Arctic amplification is the fact that temperature rise in polar regions is large in comparison to the temperature rise in lower latitudes, may further accelerate climate warming well beyond the Arctic. The warming trend in the Arctic is almost twice as large as the global average in recent decades. The possible causes are: changes in cloud cover, increases in atmospheric water vapour, more atmospheric heat transport from lower latitudes and declining sea ice have all been suggested as contributing factors.
The loss of sea ice is one of the most cited reasons. When reflective ice melts, a darker ocean dominates; this amplifies the warming trend because the ocean surface absorbs more sun heat than the surface of snow and ice. This means decrease in sea ice reduces Earth’s albedo.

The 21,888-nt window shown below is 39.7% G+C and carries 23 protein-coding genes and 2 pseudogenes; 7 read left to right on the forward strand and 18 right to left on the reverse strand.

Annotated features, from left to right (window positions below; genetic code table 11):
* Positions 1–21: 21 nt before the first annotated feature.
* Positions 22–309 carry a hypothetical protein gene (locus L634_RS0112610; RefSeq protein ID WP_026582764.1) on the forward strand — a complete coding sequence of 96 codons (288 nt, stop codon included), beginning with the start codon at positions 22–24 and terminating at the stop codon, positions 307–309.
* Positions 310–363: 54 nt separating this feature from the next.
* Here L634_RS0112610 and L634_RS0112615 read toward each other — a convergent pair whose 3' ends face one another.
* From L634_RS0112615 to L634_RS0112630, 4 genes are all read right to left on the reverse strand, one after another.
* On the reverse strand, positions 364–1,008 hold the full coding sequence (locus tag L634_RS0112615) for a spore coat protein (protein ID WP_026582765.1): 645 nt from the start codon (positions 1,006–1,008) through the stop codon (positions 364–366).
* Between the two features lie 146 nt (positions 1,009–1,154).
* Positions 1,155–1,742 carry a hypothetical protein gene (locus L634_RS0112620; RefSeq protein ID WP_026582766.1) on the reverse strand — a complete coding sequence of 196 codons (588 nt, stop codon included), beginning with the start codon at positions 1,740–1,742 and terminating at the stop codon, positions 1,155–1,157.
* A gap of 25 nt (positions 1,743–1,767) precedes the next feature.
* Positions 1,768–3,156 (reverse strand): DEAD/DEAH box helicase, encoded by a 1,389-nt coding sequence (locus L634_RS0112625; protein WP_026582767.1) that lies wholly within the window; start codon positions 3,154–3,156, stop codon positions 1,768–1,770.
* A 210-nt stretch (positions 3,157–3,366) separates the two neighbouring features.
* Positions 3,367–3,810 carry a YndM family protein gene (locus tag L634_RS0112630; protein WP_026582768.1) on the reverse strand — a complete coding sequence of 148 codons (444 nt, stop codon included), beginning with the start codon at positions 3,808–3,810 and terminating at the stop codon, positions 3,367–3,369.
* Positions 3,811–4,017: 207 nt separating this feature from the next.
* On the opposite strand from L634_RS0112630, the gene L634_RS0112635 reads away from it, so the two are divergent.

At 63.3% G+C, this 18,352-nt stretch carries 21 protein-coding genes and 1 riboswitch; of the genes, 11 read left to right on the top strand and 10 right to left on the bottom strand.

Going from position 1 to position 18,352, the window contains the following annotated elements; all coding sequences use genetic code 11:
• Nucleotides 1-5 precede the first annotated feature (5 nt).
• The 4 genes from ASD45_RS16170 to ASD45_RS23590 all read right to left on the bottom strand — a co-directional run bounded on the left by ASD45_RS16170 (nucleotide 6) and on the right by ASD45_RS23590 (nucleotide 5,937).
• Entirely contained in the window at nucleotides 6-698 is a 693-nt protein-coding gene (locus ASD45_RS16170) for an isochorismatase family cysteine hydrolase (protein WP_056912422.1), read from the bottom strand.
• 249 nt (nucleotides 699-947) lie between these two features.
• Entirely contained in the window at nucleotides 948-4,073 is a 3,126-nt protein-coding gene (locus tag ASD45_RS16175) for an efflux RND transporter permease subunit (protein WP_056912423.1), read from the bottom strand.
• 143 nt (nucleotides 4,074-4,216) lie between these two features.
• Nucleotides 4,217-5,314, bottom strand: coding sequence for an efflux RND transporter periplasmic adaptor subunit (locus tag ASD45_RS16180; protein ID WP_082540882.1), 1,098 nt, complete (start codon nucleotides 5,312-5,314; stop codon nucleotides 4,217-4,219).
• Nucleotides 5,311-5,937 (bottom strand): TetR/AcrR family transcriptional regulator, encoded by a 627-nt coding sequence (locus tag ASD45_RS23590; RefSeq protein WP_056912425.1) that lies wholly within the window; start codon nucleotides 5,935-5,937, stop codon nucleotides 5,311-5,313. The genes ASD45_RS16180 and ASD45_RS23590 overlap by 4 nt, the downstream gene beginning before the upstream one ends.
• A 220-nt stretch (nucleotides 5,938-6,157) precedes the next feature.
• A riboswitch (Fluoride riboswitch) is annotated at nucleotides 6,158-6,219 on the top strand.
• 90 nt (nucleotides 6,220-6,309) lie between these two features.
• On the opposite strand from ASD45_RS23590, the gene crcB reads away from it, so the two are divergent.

Other possible causes are thunderstorms, which are much less likely to occur in the Arctic than in tropic regions. The storms transport heat from the surface to higher levels of the atmosphere, where global wind patterns sweep it toward higher latitudes. The abundance of thunderstorms creates a near-constant flow of heat away from the tropics, a process that dampens warming near the equator and contributes to Arctic amplification.